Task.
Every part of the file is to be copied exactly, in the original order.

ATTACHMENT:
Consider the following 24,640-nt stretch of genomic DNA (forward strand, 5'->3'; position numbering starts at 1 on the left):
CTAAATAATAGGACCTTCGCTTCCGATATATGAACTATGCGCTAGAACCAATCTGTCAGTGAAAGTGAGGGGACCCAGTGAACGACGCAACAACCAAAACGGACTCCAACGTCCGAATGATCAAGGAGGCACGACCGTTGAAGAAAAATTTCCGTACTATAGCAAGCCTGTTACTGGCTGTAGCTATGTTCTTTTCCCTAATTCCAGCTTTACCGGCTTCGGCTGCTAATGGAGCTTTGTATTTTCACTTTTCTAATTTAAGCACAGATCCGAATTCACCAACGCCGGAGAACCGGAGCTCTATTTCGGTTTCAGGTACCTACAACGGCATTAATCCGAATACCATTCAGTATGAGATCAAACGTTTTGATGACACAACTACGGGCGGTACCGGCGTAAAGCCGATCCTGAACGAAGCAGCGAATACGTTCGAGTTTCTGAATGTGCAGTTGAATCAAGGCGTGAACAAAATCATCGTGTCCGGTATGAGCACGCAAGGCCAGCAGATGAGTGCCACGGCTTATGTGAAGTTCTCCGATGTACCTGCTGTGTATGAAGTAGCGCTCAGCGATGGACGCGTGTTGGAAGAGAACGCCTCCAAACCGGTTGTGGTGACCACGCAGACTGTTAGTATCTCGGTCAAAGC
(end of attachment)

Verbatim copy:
Consider the following 24,640-nt stretch of genomic DNA (forward strand, 5'->3'; position numbering starts at 1 on the left):
CTAAATAATAGGACCTTCGCTTCCGATATATGAACTATGCGCTAGAACCAATCTGTCAGTGAAAGTGAGGGGACCCAGTGAACGACGCAACAACCAAAACGGACTCCAACGTCCGAATGATCAAGGAGGCACGACCGTTGAAGAAAAATTTCCGTACTATAGCAAGCCTGTTACTGGCTGTAGCTATGTTCTTTTCCCTAATTCCAGCTTTACCGGCTTCGGCTGCTAATGGAGCTTTGTATTTTCACTTTTCTAATTTAAGCACAGATCCGAATTCACCAACGCCGGAGAACCGGAGCTCTATTTCGGTTTCAGGTACCTACAACGGCATTAATCCGAATACCATTCAGTATGAGATCAAACGTTTTGATGACACAACTACGGGCGGTACCGGCGTAAAGCCGATCCTGAACGAAGCAGCGAATACGTTCGAGTTTCTGAATGTGCAGTTGAATCAAGGCGTGAACAAAATCATCGTGTCCGGTATGAGCACGCAAGGCCAGCAGATGAGTGCCACGGCTTATGTGAAGTTCTCCGATGTACCTGCTGTGTATGAAGTAGCGCTCAGCGATGGACGCGTGTTGGAAGAGAACGCCTCCAAACCGGTTGTGGTGACCACGCAGACTGTTAGTATCTCGGTCAAAGC